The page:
Folic acid deficiency linked to increased risk of dementia – how to tell you’re deficient

Dr Hilary issues warning about missed dementia diagnoses

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Folate, a water-soluble vitamin, includes naturally occurring food folate and synthetic folic acid in supplement and fortified foods. Researchers have now linked inadequate levels of folate to an increased risk for cognitive dysfunction and dementia.

The study, published in the Frontiers in Neuroscience journal, found that people diagnosed with Alzheimer’s had lower levels of folate.

This indicated that folate deficiencies may increase the risk for Alzheimer’s disease.

Notably, the study suggests that folate deficiency may contribute to the cognitive impairment of the ageing brain, which can lead to reversible dementia, but also increases the risk of Alzheimer’s disease and vascular dementia.

Folate, also called vitamin B-9, is a B vitamin that naturally occurs in certain foods.

It is important for the synthesis and repair of DNA and other genetic material, as it is necessary for cells to divide.

A previous study published in the Journal of Nutrition found that folate, vitamin B-12 and vitamin B-6 supplements have a positive effect on memory performance.

Inadequate folate status was associated with an increased risk for chronic diseases that may have negative impact on the health of the ageing population.

Notably, low levels of folate may result in hyperhomocysteinemia, a significant risk factor for vascular disease and changes in DNA that may result in pro-carcinogenic effects.Low folate status has also been associated with cardiovascular disease, colon and breast cancer.

A vitamin B9 deficiency causes the body to produce abnormally large red blood cells that cannot function properly.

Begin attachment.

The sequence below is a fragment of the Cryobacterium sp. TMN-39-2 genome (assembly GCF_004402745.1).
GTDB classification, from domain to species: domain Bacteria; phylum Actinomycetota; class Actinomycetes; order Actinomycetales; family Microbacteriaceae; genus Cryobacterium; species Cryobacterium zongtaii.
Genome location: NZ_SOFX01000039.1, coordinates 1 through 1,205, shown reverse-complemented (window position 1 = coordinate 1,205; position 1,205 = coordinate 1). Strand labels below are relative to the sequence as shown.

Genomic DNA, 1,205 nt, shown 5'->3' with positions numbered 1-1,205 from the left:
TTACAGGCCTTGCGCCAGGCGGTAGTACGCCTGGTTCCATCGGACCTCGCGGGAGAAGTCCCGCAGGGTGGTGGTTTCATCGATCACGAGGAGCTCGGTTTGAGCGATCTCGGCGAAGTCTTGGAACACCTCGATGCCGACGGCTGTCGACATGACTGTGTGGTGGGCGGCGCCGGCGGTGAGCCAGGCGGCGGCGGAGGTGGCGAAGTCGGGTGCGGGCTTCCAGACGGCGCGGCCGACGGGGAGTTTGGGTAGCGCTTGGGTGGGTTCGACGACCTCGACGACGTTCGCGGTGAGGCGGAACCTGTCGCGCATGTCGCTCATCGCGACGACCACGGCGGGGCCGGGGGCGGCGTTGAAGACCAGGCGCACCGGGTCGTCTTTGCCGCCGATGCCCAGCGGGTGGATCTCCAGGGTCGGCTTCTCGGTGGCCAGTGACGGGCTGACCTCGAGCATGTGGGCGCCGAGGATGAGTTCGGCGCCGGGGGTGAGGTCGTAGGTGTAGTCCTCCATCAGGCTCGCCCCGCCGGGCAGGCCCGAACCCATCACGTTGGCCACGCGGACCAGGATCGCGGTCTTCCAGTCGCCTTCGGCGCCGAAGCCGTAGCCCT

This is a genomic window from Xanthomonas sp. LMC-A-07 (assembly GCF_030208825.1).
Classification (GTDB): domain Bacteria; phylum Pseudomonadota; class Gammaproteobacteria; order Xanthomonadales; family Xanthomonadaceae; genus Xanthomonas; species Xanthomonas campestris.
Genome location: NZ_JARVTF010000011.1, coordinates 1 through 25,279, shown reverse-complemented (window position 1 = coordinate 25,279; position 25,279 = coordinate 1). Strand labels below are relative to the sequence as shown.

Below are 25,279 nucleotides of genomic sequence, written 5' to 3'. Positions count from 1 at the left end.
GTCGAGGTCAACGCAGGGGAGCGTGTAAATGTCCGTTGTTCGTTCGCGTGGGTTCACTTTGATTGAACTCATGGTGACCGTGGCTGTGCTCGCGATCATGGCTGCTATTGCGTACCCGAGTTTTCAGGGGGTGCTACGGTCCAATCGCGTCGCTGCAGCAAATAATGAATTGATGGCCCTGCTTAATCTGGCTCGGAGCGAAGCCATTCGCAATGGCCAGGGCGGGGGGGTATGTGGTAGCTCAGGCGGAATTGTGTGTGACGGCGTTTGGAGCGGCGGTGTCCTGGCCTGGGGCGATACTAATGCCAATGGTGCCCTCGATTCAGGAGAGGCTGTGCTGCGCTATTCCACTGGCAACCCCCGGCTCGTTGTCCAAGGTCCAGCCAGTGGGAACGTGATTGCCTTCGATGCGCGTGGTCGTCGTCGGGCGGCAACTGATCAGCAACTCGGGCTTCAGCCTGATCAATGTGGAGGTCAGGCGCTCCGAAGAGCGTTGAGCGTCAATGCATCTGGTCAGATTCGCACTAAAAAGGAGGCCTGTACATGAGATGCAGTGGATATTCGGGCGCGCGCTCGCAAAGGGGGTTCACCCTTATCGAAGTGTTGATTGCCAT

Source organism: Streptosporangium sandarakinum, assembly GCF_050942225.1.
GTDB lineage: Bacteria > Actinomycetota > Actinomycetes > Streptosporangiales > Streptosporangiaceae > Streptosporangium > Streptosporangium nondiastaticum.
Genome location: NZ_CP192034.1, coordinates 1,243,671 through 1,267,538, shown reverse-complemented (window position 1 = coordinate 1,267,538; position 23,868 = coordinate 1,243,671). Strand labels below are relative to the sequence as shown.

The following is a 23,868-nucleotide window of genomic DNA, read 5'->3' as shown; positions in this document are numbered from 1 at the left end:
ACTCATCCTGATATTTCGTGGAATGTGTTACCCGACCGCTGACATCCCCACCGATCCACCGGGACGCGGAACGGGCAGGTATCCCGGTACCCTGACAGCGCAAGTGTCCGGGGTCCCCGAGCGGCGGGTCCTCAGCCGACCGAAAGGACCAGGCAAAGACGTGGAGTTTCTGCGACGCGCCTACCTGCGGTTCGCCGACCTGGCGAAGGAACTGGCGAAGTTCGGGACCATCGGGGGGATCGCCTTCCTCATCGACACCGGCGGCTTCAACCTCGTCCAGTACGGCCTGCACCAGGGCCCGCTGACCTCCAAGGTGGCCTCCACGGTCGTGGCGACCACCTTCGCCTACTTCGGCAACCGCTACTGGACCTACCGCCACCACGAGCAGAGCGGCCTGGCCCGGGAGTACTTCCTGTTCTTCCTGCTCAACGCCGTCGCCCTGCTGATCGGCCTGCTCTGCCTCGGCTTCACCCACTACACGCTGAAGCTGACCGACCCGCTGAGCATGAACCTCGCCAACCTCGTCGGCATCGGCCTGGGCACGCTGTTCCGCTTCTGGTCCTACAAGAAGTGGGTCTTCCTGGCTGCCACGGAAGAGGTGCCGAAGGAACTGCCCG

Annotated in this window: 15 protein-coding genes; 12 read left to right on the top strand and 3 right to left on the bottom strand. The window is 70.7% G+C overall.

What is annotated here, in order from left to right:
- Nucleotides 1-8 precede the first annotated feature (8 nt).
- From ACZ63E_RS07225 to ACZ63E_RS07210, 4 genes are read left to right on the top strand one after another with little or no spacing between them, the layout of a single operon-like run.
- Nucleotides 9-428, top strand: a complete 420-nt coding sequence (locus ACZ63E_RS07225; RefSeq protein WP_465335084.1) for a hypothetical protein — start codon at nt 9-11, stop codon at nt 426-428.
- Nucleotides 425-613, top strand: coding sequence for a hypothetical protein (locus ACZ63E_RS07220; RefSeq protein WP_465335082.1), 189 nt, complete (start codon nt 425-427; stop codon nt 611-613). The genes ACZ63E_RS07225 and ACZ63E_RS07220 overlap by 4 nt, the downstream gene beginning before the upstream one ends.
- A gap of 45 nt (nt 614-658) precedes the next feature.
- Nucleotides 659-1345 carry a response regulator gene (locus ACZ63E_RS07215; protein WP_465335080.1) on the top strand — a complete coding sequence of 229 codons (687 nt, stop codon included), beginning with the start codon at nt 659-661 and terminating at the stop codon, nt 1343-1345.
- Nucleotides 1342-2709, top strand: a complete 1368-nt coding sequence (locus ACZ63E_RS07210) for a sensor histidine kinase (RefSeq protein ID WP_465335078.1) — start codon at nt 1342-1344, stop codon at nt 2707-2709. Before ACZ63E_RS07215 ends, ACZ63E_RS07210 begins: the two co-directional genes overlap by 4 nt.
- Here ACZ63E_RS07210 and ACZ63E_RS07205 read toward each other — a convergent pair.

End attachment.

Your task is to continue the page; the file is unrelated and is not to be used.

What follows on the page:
A lack of folic acid will cause anaemia and sometimes other symptoms.

According to Patient, some symptoms of folic acid deficiency include tiredness, having little energy, feeling faint and becoming easily breathless.

Less common symptoms include headaches, heartbeats suddenly becoming noticeable (palpitations) , altered taste and ringing in your ears.

Folic acid deficiencies

According to Medical News Today, some other risks associated with a deficiency in folic acid include:

Depression: Studies have found that people with lower levels of folate may be more likely to experience depression.

Autism: Some research suggests that taking folic acid before and during early pregnancy could reduce the chances of the baby having autism.

Sources of folic acid

Healthline has listed some foods that are rich in folate, these include:

Eggs: Including just a few servings of offs in your diet each week is an easy way to boost your folate intake.

Leafy Greens: Leafy green vegetables such as spinach, kale, and arugula are low in calories yet bursting with many key vitamins and minerals, including folate.

Nuts and seeds: In addition to containing a hearty dose of protein, nuts and seeds are rich in fibre and many of the vitamins and minerals that your body needs.

Fortified grains: Many types of grains, such as bread and pasta, have been fortified to boost their folic acid contents.

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